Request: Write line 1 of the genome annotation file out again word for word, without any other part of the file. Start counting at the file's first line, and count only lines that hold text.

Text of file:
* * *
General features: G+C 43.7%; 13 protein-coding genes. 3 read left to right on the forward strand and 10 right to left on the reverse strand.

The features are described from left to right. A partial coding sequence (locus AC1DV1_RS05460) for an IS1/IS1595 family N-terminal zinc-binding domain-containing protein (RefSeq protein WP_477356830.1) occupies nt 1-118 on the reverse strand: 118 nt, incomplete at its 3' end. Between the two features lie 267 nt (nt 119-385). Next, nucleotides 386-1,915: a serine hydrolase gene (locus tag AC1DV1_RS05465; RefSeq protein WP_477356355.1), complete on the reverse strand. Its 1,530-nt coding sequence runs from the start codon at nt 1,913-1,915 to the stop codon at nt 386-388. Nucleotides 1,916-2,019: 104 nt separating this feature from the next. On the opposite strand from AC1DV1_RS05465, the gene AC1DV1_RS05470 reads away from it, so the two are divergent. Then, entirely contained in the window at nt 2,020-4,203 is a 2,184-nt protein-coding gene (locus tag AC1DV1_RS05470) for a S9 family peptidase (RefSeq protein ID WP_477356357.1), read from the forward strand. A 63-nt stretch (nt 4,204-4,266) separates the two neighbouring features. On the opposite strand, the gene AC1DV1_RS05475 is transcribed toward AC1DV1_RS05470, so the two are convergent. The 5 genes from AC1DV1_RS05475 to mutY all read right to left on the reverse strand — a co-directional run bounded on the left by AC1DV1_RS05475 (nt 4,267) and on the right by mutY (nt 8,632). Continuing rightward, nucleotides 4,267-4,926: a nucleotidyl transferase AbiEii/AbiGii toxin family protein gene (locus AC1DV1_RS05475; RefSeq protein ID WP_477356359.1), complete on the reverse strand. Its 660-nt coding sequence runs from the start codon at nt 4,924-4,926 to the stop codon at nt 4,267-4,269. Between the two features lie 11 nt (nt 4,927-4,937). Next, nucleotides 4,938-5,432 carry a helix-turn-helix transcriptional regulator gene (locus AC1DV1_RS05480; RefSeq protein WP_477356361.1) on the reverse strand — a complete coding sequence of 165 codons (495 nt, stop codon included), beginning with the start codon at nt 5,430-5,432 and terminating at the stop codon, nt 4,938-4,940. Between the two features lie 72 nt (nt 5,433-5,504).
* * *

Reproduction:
General features: G+C 43.7%; 13 protein-coding genes. 3 read left to right on the forward strand and 10 right to left on the reverse strand.